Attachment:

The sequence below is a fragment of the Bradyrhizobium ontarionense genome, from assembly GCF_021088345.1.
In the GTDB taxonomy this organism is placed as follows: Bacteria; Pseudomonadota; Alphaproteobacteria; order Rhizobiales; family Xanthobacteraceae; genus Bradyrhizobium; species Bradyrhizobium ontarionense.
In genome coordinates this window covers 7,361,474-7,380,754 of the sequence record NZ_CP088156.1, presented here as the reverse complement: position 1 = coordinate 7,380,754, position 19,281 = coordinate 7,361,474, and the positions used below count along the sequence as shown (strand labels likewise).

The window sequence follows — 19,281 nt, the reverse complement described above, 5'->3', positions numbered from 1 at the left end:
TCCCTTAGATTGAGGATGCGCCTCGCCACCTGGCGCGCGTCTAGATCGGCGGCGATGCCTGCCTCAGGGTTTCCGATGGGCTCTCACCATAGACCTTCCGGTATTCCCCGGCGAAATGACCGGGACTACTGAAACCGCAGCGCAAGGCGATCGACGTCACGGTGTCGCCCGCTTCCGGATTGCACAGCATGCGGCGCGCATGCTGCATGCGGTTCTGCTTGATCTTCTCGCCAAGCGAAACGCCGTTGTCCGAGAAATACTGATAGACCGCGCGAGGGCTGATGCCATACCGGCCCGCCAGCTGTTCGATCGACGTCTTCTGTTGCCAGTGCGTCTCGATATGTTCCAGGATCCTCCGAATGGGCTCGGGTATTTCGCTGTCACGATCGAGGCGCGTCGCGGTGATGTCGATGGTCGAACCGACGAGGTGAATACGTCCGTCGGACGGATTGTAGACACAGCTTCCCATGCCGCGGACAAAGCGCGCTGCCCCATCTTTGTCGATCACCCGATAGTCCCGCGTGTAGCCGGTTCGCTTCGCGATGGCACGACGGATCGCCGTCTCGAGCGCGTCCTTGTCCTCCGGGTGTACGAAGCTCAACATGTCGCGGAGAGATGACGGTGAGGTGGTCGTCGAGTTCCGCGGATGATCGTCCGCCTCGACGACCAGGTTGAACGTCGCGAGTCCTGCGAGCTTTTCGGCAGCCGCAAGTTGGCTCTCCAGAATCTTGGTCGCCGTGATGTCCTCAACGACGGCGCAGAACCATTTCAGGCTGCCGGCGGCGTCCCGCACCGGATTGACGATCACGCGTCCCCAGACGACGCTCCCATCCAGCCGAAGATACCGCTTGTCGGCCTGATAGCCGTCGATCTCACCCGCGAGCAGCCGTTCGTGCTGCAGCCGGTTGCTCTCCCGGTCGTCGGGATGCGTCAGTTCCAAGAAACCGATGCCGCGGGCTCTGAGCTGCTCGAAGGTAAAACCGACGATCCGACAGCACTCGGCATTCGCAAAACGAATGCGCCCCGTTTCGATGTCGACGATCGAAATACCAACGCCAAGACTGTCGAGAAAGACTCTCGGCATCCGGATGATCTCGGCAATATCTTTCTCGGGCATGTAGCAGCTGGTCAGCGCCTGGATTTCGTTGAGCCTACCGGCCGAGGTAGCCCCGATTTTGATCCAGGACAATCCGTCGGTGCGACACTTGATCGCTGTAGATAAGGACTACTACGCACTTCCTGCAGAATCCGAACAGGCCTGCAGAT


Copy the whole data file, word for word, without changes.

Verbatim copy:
The sequence below is a fragment of the Bradyrhizobium ontarionense genome, from assembly GCF_021088345.1.
In the GTDB taxonomy this organism is placed as follows: Bacteria; Pseudomonadota; Alphaproteobacteria; order Rhizobiales; family Xanthobacteraceae; genus Bradyrhizobium; species Bradyrhizobium ontarionense.
In genome coordinates this window covers 7,361,474-7,380,754 of the sequence record NZ_CP088156.1, presented here as the reverse complement: position 1 = coordinate 7,380,754, position 19,281 = coordinate 7,361,474, and the positions used below count along the sequence as shown (strand labels likewise).

The window sequence follows — 19,281 nt, the reverse complement described above, 5'->3', positions numbered from 1 at the left end:
TCCCTTAGATTGAGGATGCGCCTCGCCACCTGGCGCGCGTCTAGATCGGCGGCGATGCCTGCCTCAGGGTTTCCGATGGGCTCTCACCATAGACCTTCCGGTATTCCCCGGCGAAATGACCGGGACTACTGAAACCGCAGCGCAAGGCGATCGACGTCACGGTGTCGCCCGCTTCCGGATTGCACAGCATGCGGCGCGCATGCTGCATGCGGTTCTGCTTGATCTTCTCGCCAAGCGAAACGCCGTTGTCCGAGAAATACTGATAGACCGCGCGAGGGCTGATGCCATACCGGCCCGCCAGCTGTTCGATCGACGTCTTCTGTTGCCAGTGCGTCTCGATATGTTCCAGGATCCTCCGAATGGGCTCGGGTATTTCGCTGTCACGATCGAGGCGCGTCGCGGTGATGTCGATGGTCGAACCGACGAGGTGAATACGTCCGTCGGACGGATTGTAGACACAGCTTCCCATGCCGCGGACAAAGCGCGCTGCCCCATCTTTGTCGATCACCCGATAGTCCCGCGTGTAGCCGGTTCGCTTCGCGATGGCACGACGGATCGCCGTCTCGAGCGCGTCCTTGTCCTCCGGGTGTACGAAGCTCAACATGTCGCGGAGAGATGACGGTGAGGTGGTCGTCGAGTTCCGCGGATGATCGTCCGCCTCGACGACCAGGTTGAACGTCGCGAGTCCTGCGAGCTTTTCGGCAGCCGCAAGTTGGCTCTCCAGAATCTTGGTCGCCGTGATGTCCTCAACGACGGCGCAGAACCATTTCAGGCTGCCGGCGGCGTCCCGCACCGGATTGACGATCACGCGTCCCCAGACGACGCTCCCATCCAGCCGAAGATACCGCTTGTCGGCCTGATAGCCGTCGATCTCACCCGCGAGCAGCCGTTCGTGCTGCAGCCGGTTGCTCTCCCGGTCGTCGGGATGCGTCAGTTCCAAGAAACCGATGCCGCGGGCTCTGAGCTGCTCGAAGGTAAAACCGACGATCCGACAGCACTCGGCATTCGCAAAACGAATGCGCCCCGTTTCGATGTCGACGATCGAAATACCAACGCCAAGACTGTCGAGAAAGACTCTCGGCATCCGGATGATCTCGGCAATATCTTTCTCGGGCATGTAGCAGCTGGTCAGCGCCTGGATTTCGTTGAGCCTACCGGCCGAGGTAGCCCCGATTTTGATCCAGGACAATCCGTCGGTGCGACACTTGATCGCTGTAGATAAGGACTACTACGCACTTCCTGCAGAATCCGAACAGGCCTGCAGAT